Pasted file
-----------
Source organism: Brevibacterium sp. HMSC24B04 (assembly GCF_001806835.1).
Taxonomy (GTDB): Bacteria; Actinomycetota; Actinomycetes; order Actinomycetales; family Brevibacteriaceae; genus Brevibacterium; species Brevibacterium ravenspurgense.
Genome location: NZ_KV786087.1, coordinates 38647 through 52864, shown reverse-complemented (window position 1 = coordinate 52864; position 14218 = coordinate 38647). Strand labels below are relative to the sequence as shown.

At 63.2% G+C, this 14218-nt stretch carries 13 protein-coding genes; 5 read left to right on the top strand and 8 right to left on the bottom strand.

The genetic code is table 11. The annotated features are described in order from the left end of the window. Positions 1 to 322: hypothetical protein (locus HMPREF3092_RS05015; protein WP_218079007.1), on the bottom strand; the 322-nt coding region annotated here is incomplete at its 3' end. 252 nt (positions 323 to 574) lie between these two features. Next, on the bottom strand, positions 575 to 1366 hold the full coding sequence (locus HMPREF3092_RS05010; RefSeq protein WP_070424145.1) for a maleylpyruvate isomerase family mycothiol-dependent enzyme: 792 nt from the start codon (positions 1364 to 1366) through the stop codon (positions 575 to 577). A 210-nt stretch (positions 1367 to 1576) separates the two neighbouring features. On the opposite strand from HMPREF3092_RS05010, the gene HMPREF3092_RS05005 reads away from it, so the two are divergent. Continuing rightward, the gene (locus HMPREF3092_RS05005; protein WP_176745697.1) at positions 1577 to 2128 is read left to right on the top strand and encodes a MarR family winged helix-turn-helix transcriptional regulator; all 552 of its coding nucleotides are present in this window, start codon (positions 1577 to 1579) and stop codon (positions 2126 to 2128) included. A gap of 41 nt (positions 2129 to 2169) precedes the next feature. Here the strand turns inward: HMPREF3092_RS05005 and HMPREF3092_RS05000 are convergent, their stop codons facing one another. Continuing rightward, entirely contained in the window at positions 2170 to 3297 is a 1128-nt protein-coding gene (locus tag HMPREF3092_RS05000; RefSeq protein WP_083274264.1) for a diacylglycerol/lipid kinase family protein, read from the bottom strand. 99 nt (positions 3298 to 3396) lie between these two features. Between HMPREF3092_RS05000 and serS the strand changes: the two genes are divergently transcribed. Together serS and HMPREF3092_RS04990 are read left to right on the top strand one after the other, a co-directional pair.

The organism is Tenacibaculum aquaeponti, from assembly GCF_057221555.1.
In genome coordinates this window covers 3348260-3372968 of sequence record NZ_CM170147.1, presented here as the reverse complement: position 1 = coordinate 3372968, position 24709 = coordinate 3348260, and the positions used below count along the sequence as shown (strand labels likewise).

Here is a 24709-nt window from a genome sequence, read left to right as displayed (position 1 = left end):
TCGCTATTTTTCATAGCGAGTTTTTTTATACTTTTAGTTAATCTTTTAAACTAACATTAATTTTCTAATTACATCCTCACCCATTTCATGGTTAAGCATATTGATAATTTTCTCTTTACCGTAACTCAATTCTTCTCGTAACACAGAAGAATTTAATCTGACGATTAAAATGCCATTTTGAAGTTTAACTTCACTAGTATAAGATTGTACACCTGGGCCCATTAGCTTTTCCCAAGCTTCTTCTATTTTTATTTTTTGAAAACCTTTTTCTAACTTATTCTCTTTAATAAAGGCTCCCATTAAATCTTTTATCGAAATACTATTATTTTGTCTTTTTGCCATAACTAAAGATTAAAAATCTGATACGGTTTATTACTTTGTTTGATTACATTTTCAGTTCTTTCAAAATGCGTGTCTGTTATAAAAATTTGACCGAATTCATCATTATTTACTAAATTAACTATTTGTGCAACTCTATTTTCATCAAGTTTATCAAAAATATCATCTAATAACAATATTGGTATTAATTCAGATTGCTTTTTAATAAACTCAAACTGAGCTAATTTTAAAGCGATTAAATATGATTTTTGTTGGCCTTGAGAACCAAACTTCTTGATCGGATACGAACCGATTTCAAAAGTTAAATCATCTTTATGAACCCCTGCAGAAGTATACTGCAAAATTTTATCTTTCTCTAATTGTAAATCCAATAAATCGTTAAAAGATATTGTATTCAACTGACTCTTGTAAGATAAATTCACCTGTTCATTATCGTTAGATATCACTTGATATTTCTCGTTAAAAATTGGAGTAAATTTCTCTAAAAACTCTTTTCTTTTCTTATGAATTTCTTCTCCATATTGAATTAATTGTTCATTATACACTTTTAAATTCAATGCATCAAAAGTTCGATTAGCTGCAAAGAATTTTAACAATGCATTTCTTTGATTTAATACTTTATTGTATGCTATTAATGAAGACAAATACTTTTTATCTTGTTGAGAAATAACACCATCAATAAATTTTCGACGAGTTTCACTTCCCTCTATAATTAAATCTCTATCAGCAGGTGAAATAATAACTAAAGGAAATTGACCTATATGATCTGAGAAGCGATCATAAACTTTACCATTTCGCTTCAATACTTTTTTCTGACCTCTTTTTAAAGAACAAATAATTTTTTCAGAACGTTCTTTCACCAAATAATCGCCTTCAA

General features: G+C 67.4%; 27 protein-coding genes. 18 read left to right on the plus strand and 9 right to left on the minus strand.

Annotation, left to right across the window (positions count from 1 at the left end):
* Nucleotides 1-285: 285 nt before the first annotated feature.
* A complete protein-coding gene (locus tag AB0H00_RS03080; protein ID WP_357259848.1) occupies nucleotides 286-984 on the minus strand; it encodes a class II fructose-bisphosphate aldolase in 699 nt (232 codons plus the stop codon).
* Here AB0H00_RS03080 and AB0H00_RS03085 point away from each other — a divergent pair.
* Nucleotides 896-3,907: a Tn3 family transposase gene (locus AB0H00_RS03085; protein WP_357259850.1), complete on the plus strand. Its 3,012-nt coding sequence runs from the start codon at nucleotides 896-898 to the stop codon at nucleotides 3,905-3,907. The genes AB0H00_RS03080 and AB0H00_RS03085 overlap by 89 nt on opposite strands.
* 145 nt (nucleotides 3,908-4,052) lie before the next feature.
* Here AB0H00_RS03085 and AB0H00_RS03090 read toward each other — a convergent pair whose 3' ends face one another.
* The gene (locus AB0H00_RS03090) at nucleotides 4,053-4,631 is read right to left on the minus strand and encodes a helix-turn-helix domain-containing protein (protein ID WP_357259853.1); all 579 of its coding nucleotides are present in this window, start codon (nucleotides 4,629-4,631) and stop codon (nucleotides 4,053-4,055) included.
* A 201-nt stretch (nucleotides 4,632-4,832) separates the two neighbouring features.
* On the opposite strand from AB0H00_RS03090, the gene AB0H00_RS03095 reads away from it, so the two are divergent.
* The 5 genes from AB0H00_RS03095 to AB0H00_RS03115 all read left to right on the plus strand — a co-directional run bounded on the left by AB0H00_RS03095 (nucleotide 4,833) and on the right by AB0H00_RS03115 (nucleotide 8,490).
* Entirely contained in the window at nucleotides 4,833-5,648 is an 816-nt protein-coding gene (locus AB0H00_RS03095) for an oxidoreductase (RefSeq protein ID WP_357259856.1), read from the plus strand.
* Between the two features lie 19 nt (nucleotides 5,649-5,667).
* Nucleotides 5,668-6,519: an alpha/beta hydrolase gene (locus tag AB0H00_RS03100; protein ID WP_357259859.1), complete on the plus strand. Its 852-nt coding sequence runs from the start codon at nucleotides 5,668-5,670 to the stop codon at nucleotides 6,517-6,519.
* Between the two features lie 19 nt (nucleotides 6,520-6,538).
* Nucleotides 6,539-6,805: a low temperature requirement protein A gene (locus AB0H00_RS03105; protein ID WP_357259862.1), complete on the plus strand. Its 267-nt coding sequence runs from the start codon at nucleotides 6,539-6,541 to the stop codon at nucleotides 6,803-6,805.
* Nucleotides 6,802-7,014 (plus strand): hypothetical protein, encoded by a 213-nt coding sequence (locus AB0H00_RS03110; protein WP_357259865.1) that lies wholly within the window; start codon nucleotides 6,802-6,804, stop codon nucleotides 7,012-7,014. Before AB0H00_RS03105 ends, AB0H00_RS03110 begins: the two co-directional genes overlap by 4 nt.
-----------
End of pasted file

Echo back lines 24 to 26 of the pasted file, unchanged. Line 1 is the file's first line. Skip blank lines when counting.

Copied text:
* Nucleotides 5,668-6,519: an alpha/beta hydrolase gene (locus tag AB0H00_RS03100; protein ID WP_357259859.1), complete on the plus strand. Its 852-nt coding sequence runs from the start codon at nucleotides 5,668-5,670 to the stop codon at nucleotides 6,517-6,519.
* Between the two features lie 19 nt (nucleotides 6,520-6,538).
* Nucleotides 6,539-6,805: a low temperature requirement protein A gene (locus AB0H00_RS03105; protein ID WP_357259862.1), complete on the plus strand. Its 267-nt coding sequence runs from the start codon at nucleotides 6,539-6,541 to the stop codon at nucleotides 6,803-6,805.